The MAS was Bureau Bouwtechniek's first project of this scale and undoubtedly launched the firm in a new league.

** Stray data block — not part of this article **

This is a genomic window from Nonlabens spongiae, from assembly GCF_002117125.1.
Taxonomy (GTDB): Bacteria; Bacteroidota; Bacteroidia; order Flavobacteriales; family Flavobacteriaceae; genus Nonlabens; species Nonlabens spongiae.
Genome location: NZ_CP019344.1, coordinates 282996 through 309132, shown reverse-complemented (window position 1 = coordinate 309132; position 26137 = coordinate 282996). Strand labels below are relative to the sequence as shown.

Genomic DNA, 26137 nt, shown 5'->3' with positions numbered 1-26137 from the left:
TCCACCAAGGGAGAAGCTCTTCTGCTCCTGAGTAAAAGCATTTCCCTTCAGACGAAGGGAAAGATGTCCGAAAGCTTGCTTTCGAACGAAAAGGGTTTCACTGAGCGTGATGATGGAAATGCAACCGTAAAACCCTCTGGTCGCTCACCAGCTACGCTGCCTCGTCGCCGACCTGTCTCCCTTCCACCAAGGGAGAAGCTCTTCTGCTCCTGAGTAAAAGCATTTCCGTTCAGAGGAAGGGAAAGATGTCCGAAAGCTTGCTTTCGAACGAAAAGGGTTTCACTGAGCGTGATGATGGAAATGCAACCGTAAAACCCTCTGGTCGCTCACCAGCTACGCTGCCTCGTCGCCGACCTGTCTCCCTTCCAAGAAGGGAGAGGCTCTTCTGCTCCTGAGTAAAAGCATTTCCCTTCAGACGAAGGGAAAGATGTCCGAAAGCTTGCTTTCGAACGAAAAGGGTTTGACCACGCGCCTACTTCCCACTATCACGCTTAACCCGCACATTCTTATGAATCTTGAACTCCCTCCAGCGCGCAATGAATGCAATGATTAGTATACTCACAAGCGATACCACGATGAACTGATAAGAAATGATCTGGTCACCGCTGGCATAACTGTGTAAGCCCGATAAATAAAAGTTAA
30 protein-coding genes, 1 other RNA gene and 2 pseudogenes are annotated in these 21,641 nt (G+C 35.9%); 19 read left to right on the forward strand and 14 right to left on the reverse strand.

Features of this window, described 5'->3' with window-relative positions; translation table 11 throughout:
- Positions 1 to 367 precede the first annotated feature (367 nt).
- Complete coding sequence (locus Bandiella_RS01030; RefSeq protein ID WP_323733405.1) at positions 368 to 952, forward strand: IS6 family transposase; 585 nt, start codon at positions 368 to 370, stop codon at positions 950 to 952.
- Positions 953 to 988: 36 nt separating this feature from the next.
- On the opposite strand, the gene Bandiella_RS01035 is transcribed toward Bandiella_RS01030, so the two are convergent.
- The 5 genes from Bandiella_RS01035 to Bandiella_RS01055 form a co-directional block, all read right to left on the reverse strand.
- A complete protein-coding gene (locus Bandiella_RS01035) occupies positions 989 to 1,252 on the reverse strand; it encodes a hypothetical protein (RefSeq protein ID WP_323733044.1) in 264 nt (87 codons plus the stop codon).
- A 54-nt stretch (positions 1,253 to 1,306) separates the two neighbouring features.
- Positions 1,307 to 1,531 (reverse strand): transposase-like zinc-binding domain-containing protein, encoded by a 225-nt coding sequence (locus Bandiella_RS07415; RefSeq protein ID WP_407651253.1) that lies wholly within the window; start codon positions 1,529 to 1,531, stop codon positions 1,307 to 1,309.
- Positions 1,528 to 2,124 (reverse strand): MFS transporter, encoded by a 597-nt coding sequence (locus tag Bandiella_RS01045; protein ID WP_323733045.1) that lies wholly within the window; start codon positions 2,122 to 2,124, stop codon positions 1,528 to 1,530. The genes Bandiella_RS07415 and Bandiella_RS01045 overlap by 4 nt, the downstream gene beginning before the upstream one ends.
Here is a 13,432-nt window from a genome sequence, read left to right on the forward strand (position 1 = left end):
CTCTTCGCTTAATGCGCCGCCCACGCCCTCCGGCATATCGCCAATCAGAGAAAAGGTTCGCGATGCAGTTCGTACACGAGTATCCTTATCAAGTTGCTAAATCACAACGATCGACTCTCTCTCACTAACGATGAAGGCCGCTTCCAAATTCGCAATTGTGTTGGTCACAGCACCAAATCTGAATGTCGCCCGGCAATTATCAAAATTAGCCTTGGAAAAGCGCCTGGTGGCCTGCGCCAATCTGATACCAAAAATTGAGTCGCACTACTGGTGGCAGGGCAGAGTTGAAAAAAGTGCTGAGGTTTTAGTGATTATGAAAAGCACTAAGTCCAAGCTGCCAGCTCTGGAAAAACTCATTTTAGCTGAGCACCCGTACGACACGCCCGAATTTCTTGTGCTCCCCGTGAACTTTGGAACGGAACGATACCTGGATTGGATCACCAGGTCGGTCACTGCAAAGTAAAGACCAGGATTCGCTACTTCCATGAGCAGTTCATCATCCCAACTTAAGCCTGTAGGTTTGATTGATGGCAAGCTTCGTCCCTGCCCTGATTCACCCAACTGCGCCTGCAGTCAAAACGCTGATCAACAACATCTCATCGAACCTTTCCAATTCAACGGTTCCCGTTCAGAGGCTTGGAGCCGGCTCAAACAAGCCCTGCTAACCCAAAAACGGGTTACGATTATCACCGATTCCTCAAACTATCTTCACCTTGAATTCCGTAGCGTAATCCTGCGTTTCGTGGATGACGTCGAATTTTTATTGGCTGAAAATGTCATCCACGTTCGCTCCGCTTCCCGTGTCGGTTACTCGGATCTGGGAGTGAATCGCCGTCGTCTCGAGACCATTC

In 1999 Neutelings Riedijk Architects won a design competition for a newly to be constructed museum building to accommodate the collections of the Museum for Ethnography, the National Maritime Museum and the Butcher’s Hall Museum. The refreshing design consisted of a stack of 10 concrete boxes, each positioned at a quarter turn relative to the other. The space outside the box functions as a public gallery that offers a special and ever changing view of Antwerp and that leads to the restaurant on the roof. Columns and other constructive elements were absolutely not permitted to impede the view. Besides, they would have disturbed the illusion of the floating boxes. This meant that a special load-bearing structure had to be designed to hold the concrete boxes. The main structure is a core of in-situ poured concrete. The walls are 35 cm thick. All lifts, stairs, toilets and the (sizeable) technical installations are installed inside this core. The museum’s tremendous weight is beneficial – it ensures that the building is less sensitive to horizontal forces. The mass increases the stability of the building. Of course there is a flip side as well. The substratum ultimately has to support this mass. A pile foundation was constructed for this purpose. To limit subsidence to a minimum, the piles were subsequently subjected to post-injection. Projecting, story-high steel trusses are attached to this concrete shaft that track the spiral-shaped movement and that carry the concrete boxes containing the museum halls. The trusses on each floor are turned 90 degrees relative to each other. The smart part of this constructive configuration is that the truss beams that are perpendicular to the box also help support it. In other words, the concrete floor on the 5th floor is supported by the upper rails of the four rafters on the 4th floor and by the bottom rails of the four rafters on the 5th floor. Therefore each of the concrete boxes is in fact carried by 8 beams. In spite of this the concentrated forces produced by the truss beams exceeded the absorbing capacity of the concrete core. This is partially due to the heavy façades of the boxes. They are manufactured using 25-cm thick prefab concrete clad with 8-cm thick natural stone. To offset the large forces produced by the rafters, steel buffer plates were poured into the concrete. They ensure that the forces are spread across a larger surface. The 11-metre tall glass façades form a special part of the structure. Based on the experience gained with the Casa da Musica in Porto, it was decided to opt for undulating glass plates. Due to their 11-metre height the undulating glass plates are supported on one another and are supported halfway up by a steel tube that serves as a wind beam. The tube is suspended by chains from the concrete box above it. Under influence of changing loads the concrete boxes will move independently. The bottom and upper connections of the glass to the concrete must be capable of absorbing these movements.